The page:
Microsoft has announced a new approach to the Microsoft Store for Windows policies, collectively known as the Open App Store Principles. They took into account all the claims of regulators after the acquisition of Activision Blizzard.
On the Microsoft Blog explainedwhat these new principles are and why they had to go for it. The company said that the entire industry is entering a new era of technological regulation, so they will not fight the new rules, but adapt to them.
First of all, all developers will be given access to the company’s application store, subject to quality and security standards. Given the sad experience of Apple, which has been repeatedly fined for using its own payment service, Microsoft will give developers freedom of choice to process payments in applications.
The company promises that there will be no unreasonable preference or ranking of its own apps over others in the Microsoft Store. Also, the rules for promotion and marketing will be transparent and objective.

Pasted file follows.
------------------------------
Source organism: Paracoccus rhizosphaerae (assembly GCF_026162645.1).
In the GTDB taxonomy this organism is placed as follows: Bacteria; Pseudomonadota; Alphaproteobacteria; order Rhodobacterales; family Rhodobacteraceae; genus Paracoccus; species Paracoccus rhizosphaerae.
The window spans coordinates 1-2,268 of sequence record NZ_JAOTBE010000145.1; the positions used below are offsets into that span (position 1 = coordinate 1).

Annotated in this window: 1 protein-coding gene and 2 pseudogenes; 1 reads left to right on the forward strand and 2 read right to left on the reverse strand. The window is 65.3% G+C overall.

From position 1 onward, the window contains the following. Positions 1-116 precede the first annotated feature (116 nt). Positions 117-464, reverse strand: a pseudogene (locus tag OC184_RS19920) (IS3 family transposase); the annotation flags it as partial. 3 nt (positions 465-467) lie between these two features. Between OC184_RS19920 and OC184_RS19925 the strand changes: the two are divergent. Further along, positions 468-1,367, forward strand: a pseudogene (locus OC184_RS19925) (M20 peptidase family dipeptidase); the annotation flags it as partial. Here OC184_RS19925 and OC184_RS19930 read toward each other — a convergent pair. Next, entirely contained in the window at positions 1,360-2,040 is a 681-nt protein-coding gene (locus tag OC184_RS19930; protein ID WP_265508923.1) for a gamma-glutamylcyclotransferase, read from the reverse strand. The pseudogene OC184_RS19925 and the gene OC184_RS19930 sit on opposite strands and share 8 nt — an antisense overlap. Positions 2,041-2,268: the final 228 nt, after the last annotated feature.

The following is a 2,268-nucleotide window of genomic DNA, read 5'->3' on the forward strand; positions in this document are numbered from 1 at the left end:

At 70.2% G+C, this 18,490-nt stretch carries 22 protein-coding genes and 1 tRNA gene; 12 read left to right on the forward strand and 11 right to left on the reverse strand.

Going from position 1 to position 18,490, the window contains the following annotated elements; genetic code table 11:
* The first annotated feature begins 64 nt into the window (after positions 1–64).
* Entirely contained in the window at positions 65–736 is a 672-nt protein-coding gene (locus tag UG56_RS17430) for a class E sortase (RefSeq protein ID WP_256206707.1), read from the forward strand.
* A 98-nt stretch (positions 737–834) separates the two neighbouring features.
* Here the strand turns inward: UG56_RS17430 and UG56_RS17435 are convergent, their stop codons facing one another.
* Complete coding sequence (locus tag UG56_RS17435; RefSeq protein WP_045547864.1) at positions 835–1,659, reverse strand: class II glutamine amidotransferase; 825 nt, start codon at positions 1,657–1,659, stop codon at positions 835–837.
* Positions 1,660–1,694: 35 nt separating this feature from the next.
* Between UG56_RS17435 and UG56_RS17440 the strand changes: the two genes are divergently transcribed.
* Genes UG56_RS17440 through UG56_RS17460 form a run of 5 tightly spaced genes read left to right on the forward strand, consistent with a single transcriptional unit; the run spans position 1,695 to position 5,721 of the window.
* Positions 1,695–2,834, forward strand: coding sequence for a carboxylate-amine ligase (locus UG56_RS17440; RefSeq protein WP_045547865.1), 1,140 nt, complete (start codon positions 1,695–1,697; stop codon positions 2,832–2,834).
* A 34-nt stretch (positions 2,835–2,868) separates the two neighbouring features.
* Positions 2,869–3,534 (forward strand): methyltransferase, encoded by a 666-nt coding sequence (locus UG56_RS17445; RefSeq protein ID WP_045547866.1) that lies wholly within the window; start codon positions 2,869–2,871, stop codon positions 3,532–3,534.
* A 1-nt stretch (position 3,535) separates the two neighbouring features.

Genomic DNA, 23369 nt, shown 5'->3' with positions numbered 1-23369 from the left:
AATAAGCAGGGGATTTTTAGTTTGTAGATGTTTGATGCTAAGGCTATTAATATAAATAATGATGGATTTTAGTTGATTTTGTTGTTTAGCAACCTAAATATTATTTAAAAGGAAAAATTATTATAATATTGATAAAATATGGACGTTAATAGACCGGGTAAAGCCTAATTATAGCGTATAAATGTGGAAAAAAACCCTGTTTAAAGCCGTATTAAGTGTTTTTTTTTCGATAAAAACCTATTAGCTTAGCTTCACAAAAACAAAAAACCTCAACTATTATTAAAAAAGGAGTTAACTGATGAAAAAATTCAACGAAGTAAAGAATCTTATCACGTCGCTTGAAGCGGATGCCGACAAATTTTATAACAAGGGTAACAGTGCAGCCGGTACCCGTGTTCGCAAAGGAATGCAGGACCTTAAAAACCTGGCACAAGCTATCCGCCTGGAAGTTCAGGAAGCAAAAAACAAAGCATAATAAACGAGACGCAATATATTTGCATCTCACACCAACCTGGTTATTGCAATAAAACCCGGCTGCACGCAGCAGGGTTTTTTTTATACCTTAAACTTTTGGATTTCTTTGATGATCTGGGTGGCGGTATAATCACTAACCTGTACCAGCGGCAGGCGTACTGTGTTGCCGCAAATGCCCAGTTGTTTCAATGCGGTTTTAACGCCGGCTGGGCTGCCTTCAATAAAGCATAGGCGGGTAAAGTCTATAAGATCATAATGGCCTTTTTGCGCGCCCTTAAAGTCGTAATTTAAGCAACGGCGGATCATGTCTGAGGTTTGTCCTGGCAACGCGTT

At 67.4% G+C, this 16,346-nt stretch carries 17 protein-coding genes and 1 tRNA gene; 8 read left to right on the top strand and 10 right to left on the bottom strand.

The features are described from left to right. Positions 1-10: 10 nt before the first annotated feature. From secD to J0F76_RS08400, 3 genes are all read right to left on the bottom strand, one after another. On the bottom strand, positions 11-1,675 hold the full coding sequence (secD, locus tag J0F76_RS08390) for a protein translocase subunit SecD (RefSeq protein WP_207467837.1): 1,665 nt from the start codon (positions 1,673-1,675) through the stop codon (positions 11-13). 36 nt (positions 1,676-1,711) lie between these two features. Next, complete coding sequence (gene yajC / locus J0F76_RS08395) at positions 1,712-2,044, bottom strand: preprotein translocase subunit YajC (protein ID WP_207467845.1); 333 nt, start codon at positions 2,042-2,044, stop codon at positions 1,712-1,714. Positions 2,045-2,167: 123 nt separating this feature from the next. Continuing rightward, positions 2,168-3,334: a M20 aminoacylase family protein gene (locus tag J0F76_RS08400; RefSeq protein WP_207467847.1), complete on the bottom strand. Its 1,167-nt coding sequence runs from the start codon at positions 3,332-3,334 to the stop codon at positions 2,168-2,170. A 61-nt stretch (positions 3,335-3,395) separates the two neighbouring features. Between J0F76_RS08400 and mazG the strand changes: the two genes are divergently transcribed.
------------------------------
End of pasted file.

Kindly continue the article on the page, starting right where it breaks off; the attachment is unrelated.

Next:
Developers will be given a choice of how they want to deliver their apps to users. This can be either the Microsoft Store or downloads from someone else’s store or directly from the Internet.
Users will be given the opportunity to use alternative stores and third-party applications. You can change the default settings in the settings.
After the acquisition by Activision Blizzard, Microsoft decided to play it safe and decided in advance to talk about plans to create games for the Xbox and other platforms. The blog confirmed that Microsoft will continue to support Call of Duty on the PlayStation even when the existing agreement with Sony ends. The company also hopes to cooperate with Nintendo.
There will also be changes for the Xbox console store. Because antitrust laws only apply to the platforms that matter most to creators and consumers—PCs, tablets, and smartphones—they don’t apply to consoles. Regulators are taking into account the fact that game consoles are sold at a loss to create an ecosystem for developers. But Microsoft wants to adapt its new principles to Xbox as well. Starting February 9, the same transparency principles that apply to the Microsoft Store for Windows will also apply.
The company believes that the new approach will have a positive impact on both users and developers, which will help build an improved gaming business. Microsoft predicts that the number of gamers will reach 4.5 billion by 2030.